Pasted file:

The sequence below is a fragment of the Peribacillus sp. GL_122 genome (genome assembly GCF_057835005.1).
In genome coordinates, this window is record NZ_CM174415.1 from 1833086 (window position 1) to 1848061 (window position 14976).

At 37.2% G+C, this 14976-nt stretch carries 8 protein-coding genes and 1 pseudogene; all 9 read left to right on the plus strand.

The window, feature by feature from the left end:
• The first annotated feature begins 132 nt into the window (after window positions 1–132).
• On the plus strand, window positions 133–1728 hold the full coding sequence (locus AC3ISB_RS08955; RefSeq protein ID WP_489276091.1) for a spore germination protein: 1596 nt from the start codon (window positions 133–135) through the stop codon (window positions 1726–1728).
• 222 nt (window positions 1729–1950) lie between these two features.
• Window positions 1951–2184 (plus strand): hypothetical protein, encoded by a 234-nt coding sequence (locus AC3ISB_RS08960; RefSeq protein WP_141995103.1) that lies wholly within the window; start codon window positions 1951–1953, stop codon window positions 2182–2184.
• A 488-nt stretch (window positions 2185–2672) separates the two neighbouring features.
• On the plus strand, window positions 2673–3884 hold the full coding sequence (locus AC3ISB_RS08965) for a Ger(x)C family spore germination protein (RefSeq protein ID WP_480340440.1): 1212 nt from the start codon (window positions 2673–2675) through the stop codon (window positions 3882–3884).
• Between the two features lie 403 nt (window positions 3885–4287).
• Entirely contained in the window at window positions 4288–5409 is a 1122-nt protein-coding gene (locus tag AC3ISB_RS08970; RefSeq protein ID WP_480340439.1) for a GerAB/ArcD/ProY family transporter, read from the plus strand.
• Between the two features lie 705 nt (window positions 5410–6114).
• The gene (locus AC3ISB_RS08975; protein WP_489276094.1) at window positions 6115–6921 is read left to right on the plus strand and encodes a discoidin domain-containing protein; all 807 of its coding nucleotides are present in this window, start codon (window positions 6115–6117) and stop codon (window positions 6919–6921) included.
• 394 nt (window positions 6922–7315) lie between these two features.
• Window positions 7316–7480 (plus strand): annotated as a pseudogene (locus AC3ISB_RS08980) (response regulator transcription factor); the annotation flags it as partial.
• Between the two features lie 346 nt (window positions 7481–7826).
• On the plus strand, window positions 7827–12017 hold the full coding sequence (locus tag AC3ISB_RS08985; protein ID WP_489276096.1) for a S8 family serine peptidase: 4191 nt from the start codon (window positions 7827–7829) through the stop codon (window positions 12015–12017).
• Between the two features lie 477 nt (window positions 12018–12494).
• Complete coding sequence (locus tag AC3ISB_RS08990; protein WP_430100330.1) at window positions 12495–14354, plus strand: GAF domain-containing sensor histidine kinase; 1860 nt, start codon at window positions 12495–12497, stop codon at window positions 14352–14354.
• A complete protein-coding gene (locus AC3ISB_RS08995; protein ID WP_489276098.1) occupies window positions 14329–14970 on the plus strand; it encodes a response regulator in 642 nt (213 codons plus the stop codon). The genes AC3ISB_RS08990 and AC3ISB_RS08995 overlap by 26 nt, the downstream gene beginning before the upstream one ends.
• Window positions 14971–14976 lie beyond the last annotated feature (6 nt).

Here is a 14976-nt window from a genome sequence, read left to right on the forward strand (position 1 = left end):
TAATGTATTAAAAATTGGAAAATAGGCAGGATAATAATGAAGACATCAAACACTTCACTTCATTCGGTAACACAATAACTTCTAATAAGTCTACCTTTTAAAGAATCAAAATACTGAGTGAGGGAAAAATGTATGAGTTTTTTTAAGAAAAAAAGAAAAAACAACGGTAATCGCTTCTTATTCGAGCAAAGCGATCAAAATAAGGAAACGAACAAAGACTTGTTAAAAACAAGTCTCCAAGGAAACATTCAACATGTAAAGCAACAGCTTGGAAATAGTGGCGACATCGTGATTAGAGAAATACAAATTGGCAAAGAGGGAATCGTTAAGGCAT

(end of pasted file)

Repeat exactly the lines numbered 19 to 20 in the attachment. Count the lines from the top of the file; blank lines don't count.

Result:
• Between the two features lie 477 nt (window positions 12018–12494).
• Complete coding sequence (locus tag AC3ISB_RS08990; protein WP_430100330.1) at window positions 12495–14354, plus strand: GAF domain-containing sensor histidine kinase; 1860 nt, start codon at window positions 12495–12497, stop codon at window positions 14352–14354.